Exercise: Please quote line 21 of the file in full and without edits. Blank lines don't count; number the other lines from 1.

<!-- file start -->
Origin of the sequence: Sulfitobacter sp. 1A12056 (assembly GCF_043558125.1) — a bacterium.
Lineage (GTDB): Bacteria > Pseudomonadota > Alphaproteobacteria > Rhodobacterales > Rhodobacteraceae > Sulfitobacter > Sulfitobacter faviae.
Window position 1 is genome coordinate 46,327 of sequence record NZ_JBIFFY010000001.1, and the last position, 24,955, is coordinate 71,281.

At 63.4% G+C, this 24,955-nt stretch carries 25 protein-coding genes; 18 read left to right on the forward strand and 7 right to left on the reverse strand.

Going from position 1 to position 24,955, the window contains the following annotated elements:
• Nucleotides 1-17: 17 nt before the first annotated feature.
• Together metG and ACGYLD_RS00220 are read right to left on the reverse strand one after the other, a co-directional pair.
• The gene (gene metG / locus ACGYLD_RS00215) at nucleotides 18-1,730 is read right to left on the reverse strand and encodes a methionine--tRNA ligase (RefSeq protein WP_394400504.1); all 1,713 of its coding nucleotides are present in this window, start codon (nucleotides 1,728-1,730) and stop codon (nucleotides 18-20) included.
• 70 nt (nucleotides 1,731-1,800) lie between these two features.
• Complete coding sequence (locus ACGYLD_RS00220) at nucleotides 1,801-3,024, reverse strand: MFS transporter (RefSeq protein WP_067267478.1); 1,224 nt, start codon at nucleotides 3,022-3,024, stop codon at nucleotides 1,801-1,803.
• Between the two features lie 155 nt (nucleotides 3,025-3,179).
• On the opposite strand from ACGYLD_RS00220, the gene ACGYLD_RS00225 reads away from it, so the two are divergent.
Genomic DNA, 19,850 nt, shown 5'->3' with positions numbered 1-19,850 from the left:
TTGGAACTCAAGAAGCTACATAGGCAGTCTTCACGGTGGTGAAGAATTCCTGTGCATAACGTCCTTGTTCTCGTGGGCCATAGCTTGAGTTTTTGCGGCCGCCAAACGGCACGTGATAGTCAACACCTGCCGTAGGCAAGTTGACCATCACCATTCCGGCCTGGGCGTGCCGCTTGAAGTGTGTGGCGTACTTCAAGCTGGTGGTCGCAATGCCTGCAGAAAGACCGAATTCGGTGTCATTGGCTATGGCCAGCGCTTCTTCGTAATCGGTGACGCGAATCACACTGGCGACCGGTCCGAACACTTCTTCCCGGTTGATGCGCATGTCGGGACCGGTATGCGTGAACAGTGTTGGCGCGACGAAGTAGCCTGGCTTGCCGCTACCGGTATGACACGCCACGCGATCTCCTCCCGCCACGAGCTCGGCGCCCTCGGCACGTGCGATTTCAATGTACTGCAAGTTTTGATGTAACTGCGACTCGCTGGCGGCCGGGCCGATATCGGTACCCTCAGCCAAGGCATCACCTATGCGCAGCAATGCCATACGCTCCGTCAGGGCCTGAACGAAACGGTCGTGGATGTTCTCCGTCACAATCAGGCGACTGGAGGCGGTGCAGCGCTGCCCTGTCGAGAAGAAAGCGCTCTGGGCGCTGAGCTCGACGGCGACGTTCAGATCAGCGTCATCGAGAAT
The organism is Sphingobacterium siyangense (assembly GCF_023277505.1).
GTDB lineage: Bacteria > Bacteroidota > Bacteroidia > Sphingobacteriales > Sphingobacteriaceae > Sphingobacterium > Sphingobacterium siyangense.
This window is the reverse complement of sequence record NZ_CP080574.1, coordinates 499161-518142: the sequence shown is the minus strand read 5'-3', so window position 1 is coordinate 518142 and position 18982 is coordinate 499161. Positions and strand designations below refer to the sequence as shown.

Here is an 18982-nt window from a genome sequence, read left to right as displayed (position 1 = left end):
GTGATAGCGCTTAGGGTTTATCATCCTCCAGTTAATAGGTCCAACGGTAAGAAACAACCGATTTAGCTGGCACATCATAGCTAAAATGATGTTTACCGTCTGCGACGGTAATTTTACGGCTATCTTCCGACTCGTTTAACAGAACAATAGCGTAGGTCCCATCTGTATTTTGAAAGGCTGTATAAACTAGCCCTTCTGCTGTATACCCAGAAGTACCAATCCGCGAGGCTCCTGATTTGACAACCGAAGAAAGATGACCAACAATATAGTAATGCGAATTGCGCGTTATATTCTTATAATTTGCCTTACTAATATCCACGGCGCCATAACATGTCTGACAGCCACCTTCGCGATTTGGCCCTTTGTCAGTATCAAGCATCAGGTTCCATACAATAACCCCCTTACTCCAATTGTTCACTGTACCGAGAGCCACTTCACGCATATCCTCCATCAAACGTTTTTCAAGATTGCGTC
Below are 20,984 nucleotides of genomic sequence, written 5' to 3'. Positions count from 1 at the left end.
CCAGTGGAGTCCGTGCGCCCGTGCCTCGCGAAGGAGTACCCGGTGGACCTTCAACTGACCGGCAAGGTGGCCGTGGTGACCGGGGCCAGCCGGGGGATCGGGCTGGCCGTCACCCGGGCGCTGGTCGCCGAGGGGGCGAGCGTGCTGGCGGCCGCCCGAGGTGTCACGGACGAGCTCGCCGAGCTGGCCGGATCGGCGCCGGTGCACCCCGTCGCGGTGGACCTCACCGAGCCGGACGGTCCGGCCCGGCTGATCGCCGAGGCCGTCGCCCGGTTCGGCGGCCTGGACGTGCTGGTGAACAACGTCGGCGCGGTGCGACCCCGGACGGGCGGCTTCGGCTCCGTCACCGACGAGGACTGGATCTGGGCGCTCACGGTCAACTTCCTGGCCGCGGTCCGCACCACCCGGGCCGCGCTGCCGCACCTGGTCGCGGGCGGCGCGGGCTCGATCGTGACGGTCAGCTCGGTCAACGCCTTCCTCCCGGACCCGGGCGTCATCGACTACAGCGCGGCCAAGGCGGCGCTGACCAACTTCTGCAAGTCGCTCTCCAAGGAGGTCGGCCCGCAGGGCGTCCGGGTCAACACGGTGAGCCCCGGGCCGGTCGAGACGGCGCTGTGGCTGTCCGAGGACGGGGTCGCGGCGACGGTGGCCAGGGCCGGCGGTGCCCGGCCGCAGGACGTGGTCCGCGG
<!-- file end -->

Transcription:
CCAGTGGAGTCCGTGCGCCCGTGCCTCGCGAAGGAGTACCCGGTGGACCTTCAACTGACCGGCAAGGTGGCCGTGGTGACCGGGGCCAGCCGGGGGATCGGGCTGGCCGTCACCCGGGCGCTGGTCGCCGAGGGGGCGAGCGTGCTGGCGGCCGCCCGAGGTGTCACGGACGAGCTCGCCGAGCTGGCCGGATCGGCGCCGGTGCACCCCGTCGCGGTGGACCTCACCGAGCCGGACGGTCCGGCCCGGCTGATCGCCGAGGCCGTCGCCCGGTTCGGCGGCCTGGACGTGCTGGTGAACAACGTCGGCGCGGTGCGACCCCGGACGGGCGGCTTCGGCTCCGTCACCGACGAGGACTGGATCTGGGCGCTCACGGTCAACTTCCTGGCCGCGGTCCGCACCACCCGGGCCGCGCTGCCGCACCTGGTCGCGGGCGGCGCGGGCTCGATCGTGACGGTCAGCTCGGTCAACGCCTTCCTCCCGGACCCGGGCGTCATCGACTACAGCGCGGCCAAGGCGGCGCTGACCAACTTCTGCAAGTCGCTCTCCAAGGAGGTCGGCCCGCAGGGCGTCCGGGTCAACACGGTGAGCCCCGGGCCGGTCGAGACGGCGCTGTGGCTGTCCGAGGACGGGGTCGCGGCGACGGTGGCCAGGGCCGGCGGTGCCCGGCCGCAGGACGTGGTCCGCGG